So, I made the mistake of looking at reviews before reading Wolfsong. Someone referred to Wolfsong as basically Twilight, but gay. And that statement influenced my whole experience with this book. I hope that this statement now haunts you like it haunted me.
Wolfsong by TJ Klune is the first book in the Green Creek series. The story follows Ox. At 12 his father leaves, and the story continues from there until he is well into his twenties. It is a long spanning story that manages to not feel too rushed despite the number of years it covers. The story follows Ox from bullied and alone to being an embedded part of the Bennet pack. It is a story that covers grief, found family, loneliness, and a wide range of other emotional topics.
I was surprised by how much I enjoyed TJ Klune’s writing. It is smooth and packs a big emotional punch. I have always cried when reading books. But I don’t think I have ever cried as much reading a book as I did with this one. You have been warned.
But shit, that Twilight comment really stuck with me. I read the whole Twilight series in high school and I didn’t think that I remembered that much about it. However, there were whole scenes in Wolfsong where I was like, this scene is nearly identical to Twilight. At the point where Ox and Joe’s relationship takes the turn toward romance, a lot of characters start referencing Twilight as well and I wasn’t here for it.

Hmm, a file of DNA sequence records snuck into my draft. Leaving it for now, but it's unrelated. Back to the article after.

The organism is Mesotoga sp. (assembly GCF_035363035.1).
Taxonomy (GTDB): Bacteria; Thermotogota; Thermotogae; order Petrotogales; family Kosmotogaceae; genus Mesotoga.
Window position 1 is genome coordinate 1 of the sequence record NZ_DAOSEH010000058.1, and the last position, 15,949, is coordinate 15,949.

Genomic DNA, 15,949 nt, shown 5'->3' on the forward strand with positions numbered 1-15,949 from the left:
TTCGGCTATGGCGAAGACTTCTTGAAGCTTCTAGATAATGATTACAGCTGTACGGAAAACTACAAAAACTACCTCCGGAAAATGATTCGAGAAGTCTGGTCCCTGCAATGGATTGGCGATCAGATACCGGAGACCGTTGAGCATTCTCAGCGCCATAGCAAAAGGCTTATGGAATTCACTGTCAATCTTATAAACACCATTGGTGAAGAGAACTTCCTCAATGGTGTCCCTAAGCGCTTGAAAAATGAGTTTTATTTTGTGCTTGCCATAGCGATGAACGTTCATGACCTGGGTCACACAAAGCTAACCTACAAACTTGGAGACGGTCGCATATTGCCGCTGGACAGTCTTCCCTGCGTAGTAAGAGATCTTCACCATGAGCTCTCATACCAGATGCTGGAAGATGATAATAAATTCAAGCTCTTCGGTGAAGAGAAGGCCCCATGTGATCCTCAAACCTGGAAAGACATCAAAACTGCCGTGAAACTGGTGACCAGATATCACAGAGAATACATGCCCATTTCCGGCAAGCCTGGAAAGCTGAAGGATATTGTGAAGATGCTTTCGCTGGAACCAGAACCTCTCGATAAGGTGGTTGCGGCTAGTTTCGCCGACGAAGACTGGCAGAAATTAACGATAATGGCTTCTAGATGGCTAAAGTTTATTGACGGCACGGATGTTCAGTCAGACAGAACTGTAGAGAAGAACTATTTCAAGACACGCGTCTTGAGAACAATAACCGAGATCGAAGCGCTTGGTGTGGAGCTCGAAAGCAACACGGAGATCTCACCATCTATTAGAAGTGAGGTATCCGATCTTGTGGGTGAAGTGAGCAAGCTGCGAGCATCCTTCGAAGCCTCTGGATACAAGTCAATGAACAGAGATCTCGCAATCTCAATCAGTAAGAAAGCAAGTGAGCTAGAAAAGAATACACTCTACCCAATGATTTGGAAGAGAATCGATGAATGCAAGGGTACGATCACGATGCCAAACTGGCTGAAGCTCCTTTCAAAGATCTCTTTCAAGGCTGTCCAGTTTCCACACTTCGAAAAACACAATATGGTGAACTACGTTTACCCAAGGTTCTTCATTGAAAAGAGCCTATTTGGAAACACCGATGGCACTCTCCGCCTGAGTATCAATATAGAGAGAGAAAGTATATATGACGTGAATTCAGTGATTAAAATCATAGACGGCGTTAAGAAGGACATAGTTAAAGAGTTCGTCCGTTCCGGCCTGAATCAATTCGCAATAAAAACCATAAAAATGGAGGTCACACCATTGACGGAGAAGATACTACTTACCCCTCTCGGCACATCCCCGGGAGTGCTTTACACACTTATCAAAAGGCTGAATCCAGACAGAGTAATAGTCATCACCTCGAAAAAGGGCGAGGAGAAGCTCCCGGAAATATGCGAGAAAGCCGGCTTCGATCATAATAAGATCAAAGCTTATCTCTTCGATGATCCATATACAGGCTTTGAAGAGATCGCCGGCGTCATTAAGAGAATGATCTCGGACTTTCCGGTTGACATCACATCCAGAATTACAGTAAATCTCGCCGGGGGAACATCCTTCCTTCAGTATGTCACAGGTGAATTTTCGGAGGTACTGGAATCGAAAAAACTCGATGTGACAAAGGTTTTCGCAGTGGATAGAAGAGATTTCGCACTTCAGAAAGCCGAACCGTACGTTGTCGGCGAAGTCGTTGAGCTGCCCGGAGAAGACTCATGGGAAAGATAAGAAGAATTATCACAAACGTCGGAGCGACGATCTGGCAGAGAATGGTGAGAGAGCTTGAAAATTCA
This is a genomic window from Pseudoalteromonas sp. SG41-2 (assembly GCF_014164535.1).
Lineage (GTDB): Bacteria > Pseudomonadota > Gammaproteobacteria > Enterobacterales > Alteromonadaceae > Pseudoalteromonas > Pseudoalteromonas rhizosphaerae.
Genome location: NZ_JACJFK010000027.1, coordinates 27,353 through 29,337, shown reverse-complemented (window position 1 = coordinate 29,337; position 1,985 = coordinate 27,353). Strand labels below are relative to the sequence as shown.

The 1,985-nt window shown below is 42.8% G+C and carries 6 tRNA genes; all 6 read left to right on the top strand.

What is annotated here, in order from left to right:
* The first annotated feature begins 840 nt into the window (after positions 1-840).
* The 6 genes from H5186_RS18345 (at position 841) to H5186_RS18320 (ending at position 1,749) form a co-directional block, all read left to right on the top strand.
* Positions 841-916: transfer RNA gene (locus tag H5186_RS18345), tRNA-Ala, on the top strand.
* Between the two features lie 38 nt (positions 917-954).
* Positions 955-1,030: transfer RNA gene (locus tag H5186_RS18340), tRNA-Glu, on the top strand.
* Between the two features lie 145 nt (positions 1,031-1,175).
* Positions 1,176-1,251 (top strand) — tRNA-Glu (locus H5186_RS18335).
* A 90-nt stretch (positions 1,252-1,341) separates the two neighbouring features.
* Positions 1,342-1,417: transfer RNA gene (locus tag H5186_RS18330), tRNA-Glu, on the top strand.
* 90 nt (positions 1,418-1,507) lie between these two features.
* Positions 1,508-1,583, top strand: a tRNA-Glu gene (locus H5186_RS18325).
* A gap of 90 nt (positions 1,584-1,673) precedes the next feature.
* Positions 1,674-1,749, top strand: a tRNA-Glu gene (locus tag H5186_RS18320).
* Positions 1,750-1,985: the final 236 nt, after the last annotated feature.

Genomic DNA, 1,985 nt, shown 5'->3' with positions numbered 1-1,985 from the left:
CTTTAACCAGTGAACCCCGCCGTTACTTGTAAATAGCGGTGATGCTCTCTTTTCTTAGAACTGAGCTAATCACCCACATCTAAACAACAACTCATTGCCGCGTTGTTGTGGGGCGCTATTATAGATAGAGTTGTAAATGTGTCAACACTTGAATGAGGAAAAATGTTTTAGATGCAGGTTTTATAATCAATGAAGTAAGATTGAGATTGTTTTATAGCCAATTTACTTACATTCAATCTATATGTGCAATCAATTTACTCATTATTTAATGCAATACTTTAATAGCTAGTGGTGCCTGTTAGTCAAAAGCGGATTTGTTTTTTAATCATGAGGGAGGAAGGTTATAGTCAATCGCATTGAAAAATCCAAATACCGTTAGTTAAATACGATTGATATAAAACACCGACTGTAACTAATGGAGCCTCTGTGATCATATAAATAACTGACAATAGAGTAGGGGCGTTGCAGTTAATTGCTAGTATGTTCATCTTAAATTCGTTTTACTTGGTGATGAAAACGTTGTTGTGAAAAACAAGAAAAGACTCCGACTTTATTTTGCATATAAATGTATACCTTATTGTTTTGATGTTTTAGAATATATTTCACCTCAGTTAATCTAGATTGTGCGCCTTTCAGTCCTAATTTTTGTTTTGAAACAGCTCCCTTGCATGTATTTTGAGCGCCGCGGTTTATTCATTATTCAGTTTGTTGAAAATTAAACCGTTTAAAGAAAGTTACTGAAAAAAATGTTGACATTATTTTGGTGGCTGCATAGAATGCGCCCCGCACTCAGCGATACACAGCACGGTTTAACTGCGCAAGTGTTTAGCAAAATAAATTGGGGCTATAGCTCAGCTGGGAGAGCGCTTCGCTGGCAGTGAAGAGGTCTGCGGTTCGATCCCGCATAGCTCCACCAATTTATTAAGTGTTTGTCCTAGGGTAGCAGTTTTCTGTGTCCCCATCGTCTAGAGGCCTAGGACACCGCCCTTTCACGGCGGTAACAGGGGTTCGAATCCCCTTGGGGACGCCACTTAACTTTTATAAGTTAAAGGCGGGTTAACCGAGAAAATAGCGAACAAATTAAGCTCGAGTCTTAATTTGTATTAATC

I get that Klune is playing with the fact that he recognizes parts of the story are like Twilight, but I don’t think it is really that funny or cute. Twilight had a lot of harmful relationship stereotypes and I don’t think that Wolfsong really addressed that. It was like Klune was self-aware, but not enough to fix the problematic components of the story.
I also really cannot get over the age difference. And not because of the actual number of years (Joe and Ox are 6 years apart, that’s only two years more than the difference between my wife and I). The issue I had is that the characters meet when Ox is 16 and Joe is 10. Their relationship doesn’t take a turn toward the romantic until Joe is 17 and Ox is 23. However, I still couldn’t get over the fact that Ox is eventually attracted to Joe when Joe was a child when they met. It weirds me out.
I’m still not keen on sex scenes in books, and I really didn’t need the level of detail that includes using the term perineum.
Despite not liking quite a few key aspects of the story, I still enjoyed Wolfsong overall and will eventually read the rest of the series. Maybe once I get through more of my owned TBR.